Jason Sudeikis interviewed at TIFF. PHOTO: IZABELLA BALCERZAK

Photo: Izabella Balcerzak

Review: Putting the “international” in TIFF

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By Jacob Dubé

Pyromaniac — Norway

When I agreed to do this write up, it came with one condition— that I review one Norwegian movie. Every year I make my way out to one, and every year they’re always so disastrously grim. Pyromaniac, which had its international premiere on Sept. 9, definitely didn’t disappoint.

Pyromaniac, directed by Erik Skjoldbjaerg, features some great shots of quaint Norwegian scenery, original sound design and the chillest old couple to ever walk out of a live house fire.

The film is set in the small Norwegian town of Finsland— a place that is so wonderfully quaint that they all sing in unison about how nothing bad ever happens in Finsland. Dag, a 19-year-old loner, is setting forest fires across town and putting them out with his dad, who happens to be the town fire chief.

One of the hidden gems of this movie is the sound. The film is quiet when it needs to be, and ready to jolt you out of your seat as well. All of the fires sound urgent and alarming—the filmmakers added in a woman singing to the sound of the flames to create this surreal, human feeling.

It’s a true story that happened in Finsland in the ‘70s, and the most gripping part of the film is that every fire in Pyromaniac is real. After the screening, the director told the audience that, to save money, the crew asked locals if they could burn down their old abandoned buildings for free. Respect.

Layla M. — Netherlands

The world premiere of Layla M., directed by Mijke de Jong, was shown at the Winter Garden Theatre on Yonge Street on Sept. 10. Before I go into the details of this fascinating movie,

I just have to mention that the theatre looks like it just came right out of a fairy tale’s wet dream—lanterns, leaves, those weird square fences they have in vineyards —the works.

I digress. Layla M. was riveting from start to finish. The film is centered around Layla, an 18-year-old Dutch-Moroccan high school student on the brink of starting a new chapter of her life. She is unhappy with the treatment of Muslims in her country, and has begun to radicalize, to the dismay of her parents. She moves to the Middle East with her freshly minted husband to fight alongside an Islamic terrorist cell, but it’s not what she expected at all.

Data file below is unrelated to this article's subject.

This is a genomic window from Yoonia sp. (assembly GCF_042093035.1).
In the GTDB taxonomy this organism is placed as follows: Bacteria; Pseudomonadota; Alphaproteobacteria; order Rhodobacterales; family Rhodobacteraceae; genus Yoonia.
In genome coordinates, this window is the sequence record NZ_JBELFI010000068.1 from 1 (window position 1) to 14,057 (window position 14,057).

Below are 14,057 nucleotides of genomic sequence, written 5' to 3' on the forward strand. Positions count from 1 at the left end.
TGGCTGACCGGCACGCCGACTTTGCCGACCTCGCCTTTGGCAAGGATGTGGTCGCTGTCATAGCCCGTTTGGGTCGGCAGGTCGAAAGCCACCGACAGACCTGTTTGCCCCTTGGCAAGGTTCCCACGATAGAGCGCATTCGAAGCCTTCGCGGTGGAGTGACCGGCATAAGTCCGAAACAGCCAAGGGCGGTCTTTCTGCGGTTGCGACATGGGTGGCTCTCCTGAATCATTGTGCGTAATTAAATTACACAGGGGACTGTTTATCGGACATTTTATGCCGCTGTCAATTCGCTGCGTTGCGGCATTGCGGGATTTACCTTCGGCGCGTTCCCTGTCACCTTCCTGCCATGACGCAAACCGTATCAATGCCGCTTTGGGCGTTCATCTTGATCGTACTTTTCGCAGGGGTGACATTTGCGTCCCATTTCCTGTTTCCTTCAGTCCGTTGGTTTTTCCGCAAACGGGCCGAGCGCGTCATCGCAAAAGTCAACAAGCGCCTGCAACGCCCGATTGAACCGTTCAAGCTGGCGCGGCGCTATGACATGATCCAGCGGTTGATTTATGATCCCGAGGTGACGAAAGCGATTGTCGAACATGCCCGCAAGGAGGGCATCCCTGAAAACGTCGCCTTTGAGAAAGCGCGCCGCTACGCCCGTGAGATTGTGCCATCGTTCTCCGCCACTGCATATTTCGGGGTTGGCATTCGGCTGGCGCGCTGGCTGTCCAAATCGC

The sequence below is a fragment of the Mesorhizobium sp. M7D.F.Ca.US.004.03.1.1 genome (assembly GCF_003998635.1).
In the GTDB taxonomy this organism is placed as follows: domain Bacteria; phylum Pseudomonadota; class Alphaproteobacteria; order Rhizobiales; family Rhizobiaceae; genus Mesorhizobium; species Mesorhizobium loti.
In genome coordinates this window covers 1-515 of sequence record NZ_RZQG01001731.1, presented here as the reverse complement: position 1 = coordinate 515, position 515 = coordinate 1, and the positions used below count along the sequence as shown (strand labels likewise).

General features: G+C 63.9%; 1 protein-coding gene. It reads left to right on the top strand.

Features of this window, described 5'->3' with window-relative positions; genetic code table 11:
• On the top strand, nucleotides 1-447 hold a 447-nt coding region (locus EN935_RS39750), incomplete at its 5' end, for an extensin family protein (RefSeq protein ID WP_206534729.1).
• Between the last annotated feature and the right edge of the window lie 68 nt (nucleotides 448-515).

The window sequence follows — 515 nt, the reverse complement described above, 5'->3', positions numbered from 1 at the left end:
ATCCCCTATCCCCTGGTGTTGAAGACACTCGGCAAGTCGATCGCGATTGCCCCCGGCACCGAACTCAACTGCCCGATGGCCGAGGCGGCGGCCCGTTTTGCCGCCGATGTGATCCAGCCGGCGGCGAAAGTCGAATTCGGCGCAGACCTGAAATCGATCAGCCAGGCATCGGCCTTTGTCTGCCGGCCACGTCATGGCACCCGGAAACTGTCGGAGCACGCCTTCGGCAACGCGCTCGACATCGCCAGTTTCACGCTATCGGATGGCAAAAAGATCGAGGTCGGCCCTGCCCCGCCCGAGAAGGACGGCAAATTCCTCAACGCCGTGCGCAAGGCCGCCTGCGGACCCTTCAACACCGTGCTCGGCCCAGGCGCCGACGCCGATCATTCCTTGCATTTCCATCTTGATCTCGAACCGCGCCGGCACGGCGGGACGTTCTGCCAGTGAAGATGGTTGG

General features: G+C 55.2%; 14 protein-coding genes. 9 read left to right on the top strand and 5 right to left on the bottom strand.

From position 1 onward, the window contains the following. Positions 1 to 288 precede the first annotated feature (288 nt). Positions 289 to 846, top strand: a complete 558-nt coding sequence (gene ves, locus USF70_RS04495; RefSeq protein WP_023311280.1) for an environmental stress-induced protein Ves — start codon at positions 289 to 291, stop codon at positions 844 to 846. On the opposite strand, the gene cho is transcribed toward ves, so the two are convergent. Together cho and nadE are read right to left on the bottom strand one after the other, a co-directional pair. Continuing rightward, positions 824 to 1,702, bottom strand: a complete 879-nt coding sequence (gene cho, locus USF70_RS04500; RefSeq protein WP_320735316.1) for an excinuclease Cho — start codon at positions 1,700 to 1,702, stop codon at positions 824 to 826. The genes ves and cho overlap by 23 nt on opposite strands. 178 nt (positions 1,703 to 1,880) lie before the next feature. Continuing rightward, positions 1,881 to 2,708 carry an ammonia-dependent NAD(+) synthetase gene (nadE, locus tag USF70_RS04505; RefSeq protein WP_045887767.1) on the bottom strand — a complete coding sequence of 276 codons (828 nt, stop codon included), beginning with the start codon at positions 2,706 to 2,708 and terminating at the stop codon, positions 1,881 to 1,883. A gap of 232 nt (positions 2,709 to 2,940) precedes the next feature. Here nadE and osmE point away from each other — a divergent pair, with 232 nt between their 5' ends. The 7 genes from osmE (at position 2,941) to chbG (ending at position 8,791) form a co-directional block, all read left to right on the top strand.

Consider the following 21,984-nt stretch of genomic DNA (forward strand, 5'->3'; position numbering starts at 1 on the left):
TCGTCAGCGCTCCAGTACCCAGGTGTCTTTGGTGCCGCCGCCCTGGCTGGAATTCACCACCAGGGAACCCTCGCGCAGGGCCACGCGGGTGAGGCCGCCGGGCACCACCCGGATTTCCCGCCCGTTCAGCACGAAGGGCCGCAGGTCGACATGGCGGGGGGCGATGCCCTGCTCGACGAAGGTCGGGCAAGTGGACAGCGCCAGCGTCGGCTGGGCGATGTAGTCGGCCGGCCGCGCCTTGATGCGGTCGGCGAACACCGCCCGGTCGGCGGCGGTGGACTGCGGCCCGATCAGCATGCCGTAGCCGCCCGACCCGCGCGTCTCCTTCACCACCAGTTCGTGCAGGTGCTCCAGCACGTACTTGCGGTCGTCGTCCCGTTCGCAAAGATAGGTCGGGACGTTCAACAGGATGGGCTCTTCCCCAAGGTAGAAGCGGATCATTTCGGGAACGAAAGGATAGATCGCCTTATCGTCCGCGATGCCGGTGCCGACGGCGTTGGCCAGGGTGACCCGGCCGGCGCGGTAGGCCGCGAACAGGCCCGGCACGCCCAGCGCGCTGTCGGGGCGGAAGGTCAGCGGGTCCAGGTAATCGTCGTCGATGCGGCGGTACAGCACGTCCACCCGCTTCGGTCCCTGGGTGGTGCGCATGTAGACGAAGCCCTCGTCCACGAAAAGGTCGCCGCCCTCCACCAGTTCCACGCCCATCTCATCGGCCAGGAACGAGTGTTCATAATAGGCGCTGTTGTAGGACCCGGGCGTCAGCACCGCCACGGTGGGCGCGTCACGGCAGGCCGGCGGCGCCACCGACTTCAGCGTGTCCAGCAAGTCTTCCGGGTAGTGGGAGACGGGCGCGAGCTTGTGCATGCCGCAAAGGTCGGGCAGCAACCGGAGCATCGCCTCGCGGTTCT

With Islamophobia running rampant around the world, it was refreshing to watch a movie that showed radicalism for what it really is—a major exception to the rule. The heart of this movie was Layla’s parents attempting to teach her that “hatred hasn’t gotten anyone anywhere.”

Oh, and in one scene they forgot to add the English subtitles, and we got to see the actors speak pure Dutch for five minutes. Turns out they got engaged. That would have been good to know.

Raw — France, Belgium

It’s settled—the French make better horror movies than us. Raw, directed by Julia Ducournau and premiered internationally at Midnight Madness at Ryerson University on Sept 12, is shocking, unrelenting and just the right amount of fun that forces you to keep watching.

First and foremost, this is a film about frosh week. 16-year old Justine’s parents, who fervently raised her as a vegetarian, drop her off at veterinary school to study alongside her sister. What comes next is the craziest hazing ritual you’ve ever seen—froshies get their rooms torn apart, their beds thrown out the window, they get blood splashed on their lab coats—but when Justine is forced to eat a raw rabbit liver, shit really starts to go down. She starts ravenously eating raw meat wherever she can find it, and in the best scene of the movie, nibbles at her sister’s freshly cut-off finger while her sister watches.

Raw is just wild from start to finish. It’s definitely not for the faint of heart, or anybody who doesn’t like seeing teenagers coughing up hairballs. But if you’re into that kind of stuff, this movie fills its screen time with as much blood, gore and sex as it can, while also maintaining a really good story about family ties and unfortunate family inheritances.

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